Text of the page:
Egypt by Robert Springborg

The Blurb On The Back:

Egypt is one of the few great empires of antiquity that exists today as a nation state.  Despite its extraordinary record of national endurance, the pressures to which Egypt is currently subjected and which are bound to intensify are already straining the ties that hold its political community together, while rendering the task of governing it ever more difficult.

In this timely book, Robert Springborg explains how a country with such a long and impressive history has come to find itself in this parlous condition.  As Egyptians become steadily more divided by class, religion, region, ethnicity, gender, and contrasting views of how, by whom, and for what purposes they should be governed, so their rulers become ever more fearful, repressive, and unrepresentative. Caught in a downward spiral in which poor governance is both cause and consequence, Egypt is facing a future so uncertain that it could end up resembling neighbouring countries that have collapsed under similar loads.  The Egyptian “hot spot”, Springborg argues, is destined to become steadily hotter, with ominous implications for its peoples, the Middle East and North Africa, and the wider world. 

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Mass Starvation: The History And Future Of Famine by Alex de Waal

The Blurb On The Back:

The world almost conquered famine.  Until the 1980s, this scourge killed ten million people every decade, but by the early 2000s mass starvation had all but disappeared. Today, famines are resident, driven by war, blockade, hostility to humanitarian principles and a volatile global economy.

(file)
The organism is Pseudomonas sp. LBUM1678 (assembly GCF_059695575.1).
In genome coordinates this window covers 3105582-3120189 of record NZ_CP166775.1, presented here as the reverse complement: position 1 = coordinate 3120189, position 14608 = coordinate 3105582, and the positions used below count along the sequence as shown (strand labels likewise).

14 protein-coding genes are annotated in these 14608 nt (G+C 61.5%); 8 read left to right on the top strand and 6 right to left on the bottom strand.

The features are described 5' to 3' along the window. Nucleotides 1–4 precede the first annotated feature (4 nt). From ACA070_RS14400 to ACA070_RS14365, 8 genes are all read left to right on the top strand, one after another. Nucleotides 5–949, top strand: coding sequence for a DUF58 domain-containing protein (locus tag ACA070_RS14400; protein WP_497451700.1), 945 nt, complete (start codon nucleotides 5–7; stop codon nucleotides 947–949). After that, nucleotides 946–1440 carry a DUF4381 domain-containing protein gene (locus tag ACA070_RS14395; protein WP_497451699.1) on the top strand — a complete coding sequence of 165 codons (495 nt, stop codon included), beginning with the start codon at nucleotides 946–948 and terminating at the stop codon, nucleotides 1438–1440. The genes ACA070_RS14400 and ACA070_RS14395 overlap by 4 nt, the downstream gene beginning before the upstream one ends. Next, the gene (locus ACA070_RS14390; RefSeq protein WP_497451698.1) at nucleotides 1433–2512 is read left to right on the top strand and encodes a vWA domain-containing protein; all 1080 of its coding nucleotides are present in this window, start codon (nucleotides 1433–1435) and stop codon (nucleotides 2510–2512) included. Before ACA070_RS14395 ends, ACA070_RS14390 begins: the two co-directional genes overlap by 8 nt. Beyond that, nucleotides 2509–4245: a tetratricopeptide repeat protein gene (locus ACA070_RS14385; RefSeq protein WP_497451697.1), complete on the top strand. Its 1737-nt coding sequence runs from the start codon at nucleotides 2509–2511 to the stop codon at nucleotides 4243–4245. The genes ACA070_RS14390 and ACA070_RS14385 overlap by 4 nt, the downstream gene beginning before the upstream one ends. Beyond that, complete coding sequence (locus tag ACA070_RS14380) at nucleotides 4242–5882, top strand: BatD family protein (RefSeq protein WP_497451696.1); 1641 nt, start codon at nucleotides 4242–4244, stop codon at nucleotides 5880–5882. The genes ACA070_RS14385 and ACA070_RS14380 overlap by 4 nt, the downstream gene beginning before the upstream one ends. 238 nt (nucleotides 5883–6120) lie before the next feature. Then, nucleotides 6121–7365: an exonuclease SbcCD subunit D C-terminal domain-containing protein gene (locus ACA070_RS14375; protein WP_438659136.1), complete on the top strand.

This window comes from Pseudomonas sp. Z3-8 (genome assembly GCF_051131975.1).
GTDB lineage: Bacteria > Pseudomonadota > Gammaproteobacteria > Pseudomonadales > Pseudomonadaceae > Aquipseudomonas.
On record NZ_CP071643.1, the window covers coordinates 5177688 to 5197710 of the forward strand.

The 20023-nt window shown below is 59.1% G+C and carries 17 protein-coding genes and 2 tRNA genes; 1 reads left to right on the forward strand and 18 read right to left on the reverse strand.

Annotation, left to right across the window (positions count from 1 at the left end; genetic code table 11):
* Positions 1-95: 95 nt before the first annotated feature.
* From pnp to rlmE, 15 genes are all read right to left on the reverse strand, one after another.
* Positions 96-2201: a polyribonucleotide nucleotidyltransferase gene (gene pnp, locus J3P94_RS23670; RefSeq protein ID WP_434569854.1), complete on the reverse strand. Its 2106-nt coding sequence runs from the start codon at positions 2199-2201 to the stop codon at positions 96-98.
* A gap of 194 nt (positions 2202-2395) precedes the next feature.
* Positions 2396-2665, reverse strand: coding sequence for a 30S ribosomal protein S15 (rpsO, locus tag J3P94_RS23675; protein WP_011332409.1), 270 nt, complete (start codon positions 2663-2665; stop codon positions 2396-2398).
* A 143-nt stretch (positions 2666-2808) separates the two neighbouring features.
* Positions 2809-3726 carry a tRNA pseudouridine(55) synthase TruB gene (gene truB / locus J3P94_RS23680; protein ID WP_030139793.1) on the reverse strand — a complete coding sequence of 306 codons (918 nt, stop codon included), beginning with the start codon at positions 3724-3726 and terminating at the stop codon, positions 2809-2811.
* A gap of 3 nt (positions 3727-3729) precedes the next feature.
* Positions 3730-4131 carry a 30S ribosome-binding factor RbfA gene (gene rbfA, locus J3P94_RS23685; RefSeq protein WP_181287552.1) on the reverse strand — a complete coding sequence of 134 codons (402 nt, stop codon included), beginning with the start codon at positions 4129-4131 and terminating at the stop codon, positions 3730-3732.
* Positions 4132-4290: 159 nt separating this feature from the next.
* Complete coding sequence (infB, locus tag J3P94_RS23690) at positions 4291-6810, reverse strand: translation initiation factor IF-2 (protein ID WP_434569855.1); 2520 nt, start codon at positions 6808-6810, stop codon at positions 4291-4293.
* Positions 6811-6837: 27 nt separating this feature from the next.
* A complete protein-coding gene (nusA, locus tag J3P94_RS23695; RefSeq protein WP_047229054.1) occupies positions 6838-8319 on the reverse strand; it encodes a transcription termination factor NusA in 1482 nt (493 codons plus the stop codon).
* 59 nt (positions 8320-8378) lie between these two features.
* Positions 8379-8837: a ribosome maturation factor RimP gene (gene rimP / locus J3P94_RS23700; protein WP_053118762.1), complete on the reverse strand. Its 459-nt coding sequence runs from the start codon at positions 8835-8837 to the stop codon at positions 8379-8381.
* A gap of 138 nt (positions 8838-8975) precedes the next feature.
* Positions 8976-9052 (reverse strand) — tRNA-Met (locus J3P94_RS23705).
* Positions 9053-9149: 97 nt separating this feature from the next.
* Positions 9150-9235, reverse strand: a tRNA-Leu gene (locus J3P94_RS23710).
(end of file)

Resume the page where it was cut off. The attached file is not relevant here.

In Mass Starvation, world-renowned expert on humanitarian crisis and response Alex de Waal provides an authoritative history of modern famines: their causes, dimensions and why they ended.  He analyses starvation as a crime and breaks new ground in examining forced starvation as an instrument of genocide and war.  Refuting the enduring but erroneous view that attributes famine to overpopulation and natural disaster, he shows how political decision or political failing is an essential element in every famine, while the spread of democracy and human rights, and the ending of wars, were major factors in the near-ending of this devastating phenomenon.

Hard-hitting and deeply informed, Mass Starvation explains why man-made famine and the political decisions that could end it for good must once again become a top priority for the international community. 

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When Conflict Resolution Fails by Oliver Ramsbotham

The Blurb On The Back:

Bringing warring parties to the negotiating table is the aim of any peace process. But what happens when those negotiations falter and conflict resolution fails? Is everything lost, or are there prospects for meaningful change in even the most intractable of conflicts?